Camden Arts Centre * Studio Voltaire * Maureen Paley * Dilston Grove * David Roberts Foundation
As this year's Frieze Art Fair opened, the obvious trend afoot was the accelerated blue-chipping of London's art world. This was discernible not only in Frieze's 'ancient to modern' spin-off, Frieze Masters, but in the simultaneous opening in Mayfair of outposts for David Zwirner and Michael Werner, big foreign galleries launching safely with heavyweight painters Luc Tuymans and Peter Doig. One perhaps visits Zwirner more to see the sumptuously remodelled architecture than to be surprised by the art; meanwhile--and, to hear the curators tell it, partly in deliberate reaction--intransigently unglamorous activity studs the city's fringes.
Most of Camden Arts Centre's spaces are given over to Eric Bainbridge's lusciously askew sculpting. Why Bainbridge, in his first London show for over a decade, wants to pick a fight with 1950s and 60s sculpture is not entirely clear, but in any case the steel constructions of David Smith and Anthony Caro are here metaphorically kicked through mud and reset at comic tilts. The opening cubic structure is draped with polyester and wool blankets, while a brown length of old-fashioned audio tape runs to it from a reel on the floor, the label suggesting Messaien: the title is 'that TURANGALIA SYMPHONY really rocks man!', 2012. (One thinks, unexpectedly, of Rodney Graham's wry take-offs on bohemianism.) Elsewhere girders, L-beams and steel plates, scratched or painted in warm and dirty shades, are fused in offbeat equipoise and draped with dirty tea towels. A quiet, amused showmanship is evident; while the works' besmirched formalism suggests, as this approach is wont to do, an exiling from Modernism's ambits, it also calls out Smith, Caro et al for unrealistic distance from the messy real world--a gap Bainbridge closes while maintaining an abstractionist grace.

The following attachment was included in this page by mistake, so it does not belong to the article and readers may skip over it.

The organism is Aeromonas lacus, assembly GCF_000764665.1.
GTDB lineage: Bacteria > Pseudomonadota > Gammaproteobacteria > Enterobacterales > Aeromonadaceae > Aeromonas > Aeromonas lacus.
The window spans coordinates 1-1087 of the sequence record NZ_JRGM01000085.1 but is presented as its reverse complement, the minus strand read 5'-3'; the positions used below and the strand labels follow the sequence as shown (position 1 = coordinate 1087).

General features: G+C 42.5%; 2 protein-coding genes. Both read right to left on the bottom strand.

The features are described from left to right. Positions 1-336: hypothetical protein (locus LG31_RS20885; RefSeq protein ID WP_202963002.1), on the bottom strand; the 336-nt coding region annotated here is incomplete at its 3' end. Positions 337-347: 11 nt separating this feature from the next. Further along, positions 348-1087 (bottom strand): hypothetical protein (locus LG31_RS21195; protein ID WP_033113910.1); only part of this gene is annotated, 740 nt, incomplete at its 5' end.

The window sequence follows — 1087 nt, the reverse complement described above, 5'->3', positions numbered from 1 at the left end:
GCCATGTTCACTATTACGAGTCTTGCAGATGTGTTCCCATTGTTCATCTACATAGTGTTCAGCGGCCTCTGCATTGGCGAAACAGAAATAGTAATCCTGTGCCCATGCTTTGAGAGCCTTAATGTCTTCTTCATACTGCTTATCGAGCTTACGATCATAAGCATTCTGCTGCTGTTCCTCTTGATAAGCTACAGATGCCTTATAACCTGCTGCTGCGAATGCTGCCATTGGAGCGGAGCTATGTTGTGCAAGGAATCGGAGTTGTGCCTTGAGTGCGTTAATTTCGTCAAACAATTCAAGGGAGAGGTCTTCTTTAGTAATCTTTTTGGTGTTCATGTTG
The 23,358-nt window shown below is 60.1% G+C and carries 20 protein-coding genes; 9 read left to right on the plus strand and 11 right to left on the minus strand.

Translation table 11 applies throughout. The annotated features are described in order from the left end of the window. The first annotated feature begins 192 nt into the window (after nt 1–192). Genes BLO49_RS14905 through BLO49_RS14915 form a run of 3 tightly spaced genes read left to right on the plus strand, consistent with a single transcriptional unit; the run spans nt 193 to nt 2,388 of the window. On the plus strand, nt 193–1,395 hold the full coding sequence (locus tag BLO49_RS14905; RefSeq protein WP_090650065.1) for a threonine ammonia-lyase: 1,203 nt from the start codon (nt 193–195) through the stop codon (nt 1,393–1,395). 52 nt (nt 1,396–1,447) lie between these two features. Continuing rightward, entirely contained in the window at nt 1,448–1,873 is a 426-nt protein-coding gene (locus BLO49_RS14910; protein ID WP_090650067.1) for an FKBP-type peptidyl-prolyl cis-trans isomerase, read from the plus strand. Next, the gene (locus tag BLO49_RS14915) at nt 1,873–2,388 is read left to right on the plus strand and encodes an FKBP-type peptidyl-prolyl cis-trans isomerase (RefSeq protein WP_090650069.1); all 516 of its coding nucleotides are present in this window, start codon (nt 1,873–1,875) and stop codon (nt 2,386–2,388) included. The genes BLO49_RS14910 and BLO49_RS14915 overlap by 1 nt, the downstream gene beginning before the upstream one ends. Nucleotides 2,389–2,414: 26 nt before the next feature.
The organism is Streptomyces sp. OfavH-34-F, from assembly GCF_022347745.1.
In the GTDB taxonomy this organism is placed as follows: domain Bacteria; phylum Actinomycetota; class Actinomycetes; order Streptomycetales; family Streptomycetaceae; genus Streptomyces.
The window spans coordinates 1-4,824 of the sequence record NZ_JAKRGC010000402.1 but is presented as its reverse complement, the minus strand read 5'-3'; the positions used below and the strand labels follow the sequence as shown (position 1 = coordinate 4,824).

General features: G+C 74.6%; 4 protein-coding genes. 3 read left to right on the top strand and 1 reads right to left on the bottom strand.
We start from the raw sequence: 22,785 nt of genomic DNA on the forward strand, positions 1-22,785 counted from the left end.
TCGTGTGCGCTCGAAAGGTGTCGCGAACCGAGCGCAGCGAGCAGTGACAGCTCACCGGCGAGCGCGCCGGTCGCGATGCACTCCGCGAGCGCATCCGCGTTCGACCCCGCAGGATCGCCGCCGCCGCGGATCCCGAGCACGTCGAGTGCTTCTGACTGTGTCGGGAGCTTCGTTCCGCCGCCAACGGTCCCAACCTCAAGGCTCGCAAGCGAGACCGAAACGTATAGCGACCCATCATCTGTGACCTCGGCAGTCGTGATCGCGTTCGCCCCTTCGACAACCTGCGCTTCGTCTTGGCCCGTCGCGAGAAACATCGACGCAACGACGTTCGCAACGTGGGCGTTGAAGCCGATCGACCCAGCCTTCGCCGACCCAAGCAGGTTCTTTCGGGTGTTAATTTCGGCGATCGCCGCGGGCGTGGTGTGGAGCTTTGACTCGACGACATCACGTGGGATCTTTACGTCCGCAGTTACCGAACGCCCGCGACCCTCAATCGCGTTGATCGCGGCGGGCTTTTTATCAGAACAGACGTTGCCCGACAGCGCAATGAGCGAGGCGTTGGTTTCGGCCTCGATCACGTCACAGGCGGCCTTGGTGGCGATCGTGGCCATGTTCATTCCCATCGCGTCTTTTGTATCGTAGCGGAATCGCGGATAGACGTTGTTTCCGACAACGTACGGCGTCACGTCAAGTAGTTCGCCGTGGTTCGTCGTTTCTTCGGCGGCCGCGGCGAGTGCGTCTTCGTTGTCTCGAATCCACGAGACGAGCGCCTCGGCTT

Down in Clapham at Studio Voltaire, meanwhile, one might reasonably expect painting from Nicole Eisenman: after all, the American artist was presented as an elder stateswoman of the medium in this year's Whitney Biennial. But in one corner a little sign on a dowel insists 'NO 2D' and Eisenman's work here accordingly tumbles outwards as a roomful of unruly, made-in-situ plaster giants. A figure in Y-fronts stoops over a desk, regarding a pile of solidified dust; a female nude bends to flaunt her backside; a central figure slumps on a mattress; a top-hatted man pushes his foot into his face. For Eisenman, quoted in the press release, the centrality of touch in this mode of sculpting suits the work's iconography of scruffy sensuality, its refusal to make the body decorous. As with Bainbridge, this is sculpture getting somewhere by pushing off against an earlier manner--in this case the classical one--and the pointed aesthetic degrading again feels more honest and rounded than what it burlesques, if still strangely magnetised to old battlegrounds.
North, South, then East: at Maureen Paley, Liam Gillick seems in some ways to be transforming himself into other artists, with his Margin Time Cinematheque Structure, 2012--the 'infinitely expandable seating system' of criss-crossing wooden beams he designed for viewers of his video Margin Time (Chapter 1), 2012--resembling a domesticated Oscar Tuazon. The 'infinitely expandable' bit is funny and perhaps deliberately so, since Gillick's video hardly courts a vast audience. Set in New York, it is a series of slow shots of Roosevelt Island, its aerial tramline and an Amtrak train ride, overlaid with quotes from Stanislaw Lem's Solaris, which posit the tramway as metaphoric for a journey between states of selfhood. …